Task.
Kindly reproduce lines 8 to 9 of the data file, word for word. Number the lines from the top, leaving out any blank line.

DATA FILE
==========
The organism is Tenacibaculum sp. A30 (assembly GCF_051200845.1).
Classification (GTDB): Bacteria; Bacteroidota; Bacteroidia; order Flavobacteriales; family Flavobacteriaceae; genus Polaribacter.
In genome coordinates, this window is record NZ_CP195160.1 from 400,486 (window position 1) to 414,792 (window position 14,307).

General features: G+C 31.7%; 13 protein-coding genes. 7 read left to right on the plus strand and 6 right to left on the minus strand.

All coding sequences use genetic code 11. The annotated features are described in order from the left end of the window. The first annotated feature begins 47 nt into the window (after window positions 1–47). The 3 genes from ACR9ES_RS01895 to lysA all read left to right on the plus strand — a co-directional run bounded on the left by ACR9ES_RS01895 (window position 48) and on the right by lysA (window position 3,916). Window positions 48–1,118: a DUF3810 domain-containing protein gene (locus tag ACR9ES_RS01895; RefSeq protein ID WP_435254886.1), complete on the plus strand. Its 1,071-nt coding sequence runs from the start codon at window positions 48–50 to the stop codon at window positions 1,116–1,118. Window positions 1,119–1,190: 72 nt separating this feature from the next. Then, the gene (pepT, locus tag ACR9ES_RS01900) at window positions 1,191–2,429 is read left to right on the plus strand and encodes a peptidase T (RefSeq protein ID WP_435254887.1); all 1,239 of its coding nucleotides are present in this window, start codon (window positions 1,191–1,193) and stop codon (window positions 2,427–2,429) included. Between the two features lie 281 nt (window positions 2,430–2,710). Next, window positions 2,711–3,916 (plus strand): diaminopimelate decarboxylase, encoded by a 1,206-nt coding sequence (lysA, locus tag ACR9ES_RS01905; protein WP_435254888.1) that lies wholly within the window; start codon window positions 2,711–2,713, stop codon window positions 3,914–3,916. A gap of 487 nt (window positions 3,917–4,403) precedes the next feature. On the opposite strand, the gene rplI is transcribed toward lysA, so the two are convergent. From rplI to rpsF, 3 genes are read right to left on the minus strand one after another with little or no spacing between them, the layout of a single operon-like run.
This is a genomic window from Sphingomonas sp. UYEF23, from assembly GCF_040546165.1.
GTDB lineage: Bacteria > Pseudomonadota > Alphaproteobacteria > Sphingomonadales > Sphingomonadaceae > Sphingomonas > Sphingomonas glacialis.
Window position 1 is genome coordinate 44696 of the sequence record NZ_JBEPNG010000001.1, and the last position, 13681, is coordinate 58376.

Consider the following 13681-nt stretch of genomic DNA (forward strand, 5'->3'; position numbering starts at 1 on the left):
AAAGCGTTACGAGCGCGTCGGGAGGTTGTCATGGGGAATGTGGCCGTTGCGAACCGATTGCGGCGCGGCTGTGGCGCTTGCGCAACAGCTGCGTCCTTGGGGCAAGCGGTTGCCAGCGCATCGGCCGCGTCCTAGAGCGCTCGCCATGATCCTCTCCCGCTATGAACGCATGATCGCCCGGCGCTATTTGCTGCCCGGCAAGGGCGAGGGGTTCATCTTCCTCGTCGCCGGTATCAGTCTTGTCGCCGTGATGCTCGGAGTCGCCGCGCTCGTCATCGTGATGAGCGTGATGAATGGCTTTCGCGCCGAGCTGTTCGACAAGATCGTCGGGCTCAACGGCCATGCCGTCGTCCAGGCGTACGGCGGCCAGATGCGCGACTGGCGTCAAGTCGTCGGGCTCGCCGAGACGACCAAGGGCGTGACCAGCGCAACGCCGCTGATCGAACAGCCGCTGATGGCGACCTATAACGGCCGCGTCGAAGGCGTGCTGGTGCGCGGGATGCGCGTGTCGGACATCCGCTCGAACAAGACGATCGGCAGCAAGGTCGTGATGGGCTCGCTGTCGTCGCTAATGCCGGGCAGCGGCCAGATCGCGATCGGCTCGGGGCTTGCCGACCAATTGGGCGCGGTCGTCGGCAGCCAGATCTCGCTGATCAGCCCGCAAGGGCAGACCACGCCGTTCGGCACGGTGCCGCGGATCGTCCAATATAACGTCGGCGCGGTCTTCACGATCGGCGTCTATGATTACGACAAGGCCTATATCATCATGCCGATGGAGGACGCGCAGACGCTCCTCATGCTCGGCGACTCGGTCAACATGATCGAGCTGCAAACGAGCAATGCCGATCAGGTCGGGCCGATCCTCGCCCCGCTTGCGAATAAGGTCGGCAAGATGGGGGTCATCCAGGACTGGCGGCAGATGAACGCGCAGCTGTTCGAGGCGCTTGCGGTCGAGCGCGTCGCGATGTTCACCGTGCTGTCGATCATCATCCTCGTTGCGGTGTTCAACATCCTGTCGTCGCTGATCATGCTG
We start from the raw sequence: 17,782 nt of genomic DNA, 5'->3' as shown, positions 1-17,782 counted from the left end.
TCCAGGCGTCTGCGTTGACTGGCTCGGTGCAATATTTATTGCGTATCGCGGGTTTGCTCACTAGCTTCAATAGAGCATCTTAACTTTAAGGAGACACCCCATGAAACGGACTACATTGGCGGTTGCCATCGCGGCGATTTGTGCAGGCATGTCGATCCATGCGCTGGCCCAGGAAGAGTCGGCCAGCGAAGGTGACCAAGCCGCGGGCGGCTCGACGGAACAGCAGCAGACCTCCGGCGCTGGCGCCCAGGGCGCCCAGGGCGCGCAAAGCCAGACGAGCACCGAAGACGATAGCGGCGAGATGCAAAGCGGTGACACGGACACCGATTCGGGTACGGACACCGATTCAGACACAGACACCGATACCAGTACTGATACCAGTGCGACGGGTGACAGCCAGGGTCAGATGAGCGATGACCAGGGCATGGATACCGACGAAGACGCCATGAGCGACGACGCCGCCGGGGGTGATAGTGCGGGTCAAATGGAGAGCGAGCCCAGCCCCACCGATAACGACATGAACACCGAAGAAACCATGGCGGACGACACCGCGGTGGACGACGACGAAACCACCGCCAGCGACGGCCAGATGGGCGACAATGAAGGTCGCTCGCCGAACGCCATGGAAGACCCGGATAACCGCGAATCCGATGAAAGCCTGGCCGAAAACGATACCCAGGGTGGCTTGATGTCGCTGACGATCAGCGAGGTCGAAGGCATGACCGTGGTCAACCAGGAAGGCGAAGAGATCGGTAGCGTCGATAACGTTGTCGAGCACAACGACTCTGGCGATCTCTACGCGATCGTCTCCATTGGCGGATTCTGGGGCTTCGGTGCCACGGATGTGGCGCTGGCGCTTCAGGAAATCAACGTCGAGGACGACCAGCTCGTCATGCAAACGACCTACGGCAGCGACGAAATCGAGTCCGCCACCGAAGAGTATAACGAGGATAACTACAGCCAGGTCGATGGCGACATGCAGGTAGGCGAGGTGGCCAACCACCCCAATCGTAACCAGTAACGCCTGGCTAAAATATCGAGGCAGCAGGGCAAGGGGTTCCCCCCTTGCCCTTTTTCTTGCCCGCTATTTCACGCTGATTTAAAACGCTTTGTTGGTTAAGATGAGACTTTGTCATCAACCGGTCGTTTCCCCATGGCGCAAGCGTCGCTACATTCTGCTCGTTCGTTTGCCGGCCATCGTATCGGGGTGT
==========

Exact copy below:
Window position 1 is genome coordinate 44696 of the sequence record NZ_JBEPNG010000001.1, and the last position, 13681, is coordinate 58376.

Consider the following 13681-nt stretch of genomic DNA (forward strand, 5'->3'; position numbering starts at 1 on the left):